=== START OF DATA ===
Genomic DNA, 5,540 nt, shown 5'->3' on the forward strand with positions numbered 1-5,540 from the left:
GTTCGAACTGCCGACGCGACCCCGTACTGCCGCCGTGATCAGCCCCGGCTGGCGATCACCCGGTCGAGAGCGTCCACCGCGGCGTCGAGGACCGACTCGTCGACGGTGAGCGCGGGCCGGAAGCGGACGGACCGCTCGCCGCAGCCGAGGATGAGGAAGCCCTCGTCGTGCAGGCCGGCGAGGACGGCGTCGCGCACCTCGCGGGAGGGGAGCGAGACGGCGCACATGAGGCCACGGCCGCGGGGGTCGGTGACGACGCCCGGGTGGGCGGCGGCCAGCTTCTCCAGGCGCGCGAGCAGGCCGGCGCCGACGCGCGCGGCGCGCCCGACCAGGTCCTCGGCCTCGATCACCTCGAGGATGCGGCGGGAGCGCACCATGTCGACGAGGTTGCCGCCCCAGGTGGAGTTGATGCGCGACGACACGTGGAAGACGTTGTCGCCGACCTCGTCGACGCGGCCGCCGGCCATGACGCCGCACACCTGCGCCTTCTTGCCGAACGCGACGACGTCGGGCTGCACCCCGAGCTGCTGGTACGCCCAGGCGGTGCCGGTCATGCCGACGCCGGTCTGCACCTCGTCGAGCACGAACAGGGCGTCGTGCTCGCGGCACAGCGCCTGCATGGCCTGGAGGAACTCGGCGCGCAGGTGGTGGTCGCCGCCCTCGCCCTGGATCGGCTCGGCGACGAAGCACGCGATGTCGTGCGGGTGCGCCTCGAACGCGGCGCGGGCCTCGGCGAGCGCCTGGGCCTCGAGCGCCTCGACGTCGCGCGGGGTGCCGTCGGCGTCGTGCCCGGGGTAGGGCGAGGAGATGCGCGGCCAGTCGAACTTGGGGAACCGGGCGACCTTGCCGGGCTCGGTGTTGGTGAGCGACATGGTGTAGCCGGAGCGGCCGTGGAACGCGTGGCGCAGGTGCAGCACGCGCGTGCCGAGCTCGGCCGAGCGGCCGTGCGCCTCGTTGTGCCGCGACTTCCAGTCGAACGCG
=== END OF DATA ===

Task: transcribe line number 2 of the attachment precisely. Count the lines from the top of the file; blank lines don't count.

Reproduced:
GTTCGAACTGCCGACGCGACCCCGTACTGCCGCCGTGATCAGCCCCGGCTGGCGATCACCCGGTCGAGAGCGTCCACCGCGGCGTCGAGGACCGACTCGTCGACGGTGAGCGCGGGCCGGAAGCGGACGGACCGCTCGCCGCAGCCGAGGATGAGGAAGCCCTCGTCGTGCAGGCCGGCGAGGACGGCGTCGCGCACCTCGCGGGAGGGGAGCGAGACGGCGCACATGAGGCCACGGCCGCGGGGGTCGGTGACGACGCCCGGGTGGGCGGCGGCCAGCTTCTCCAGGCGCGCGAGCAGGCCGGCGCCGACGCGCGCGGCGCGCCCGACCAGGTCCTCGGCCTCGATCACCTCGAGGATGCGGCGGGAGCGCACCATGTCGACGAGGTTGCCGCCCCAGGTGGAGTTGATGCGCGACGACACGTGGAAGACGTTGTCGCCGACCTCGTCGACGCGGCCGCCGGCCATGACGCCGCACACCTGCGCCTTCTTGCCGAACGCGACGACGTCGGGCTGCACCCCGAGCTGCTGGTACGCCCAGGCGGTGCCGGTCATGCCGACGCCGGTCTGCACCTCGTCGAGCACGAACAGGGCGTCGTGCTCGCGGCACAGCGCCTGCATGGCCTGGAGGAACTCGGCGCGCAGGTGGTGGTCGCCGCCCTCGCCCTGGATCGGCTCGGCGACGAAGCACGCGATGTCGTGCGGGTGCGCCTCGAACGCGGCGCGGGCCTCGGCGAGCGCCTGGGCCTCGAGCGCCTCGACGTCGCGCGGGGTGCCGTCGGCGTCGTGCCCGGGGTAGGGCGAGGAGATGCGCGGCCAGTCGAACTTGGGGAACCGGGCGACCTTGCCGGGCTCGGTGTTGGTGAGCGACATGGTGTAGCCGGAGCGGCCGTGGAACGCGTGGCGCAGGTGCAGCACGCGCGTGCCGAGCTCGGCCGAGCGGCCGTGCGCCTCGTTGTGCCGCGACTTCCAGTCGAACGCG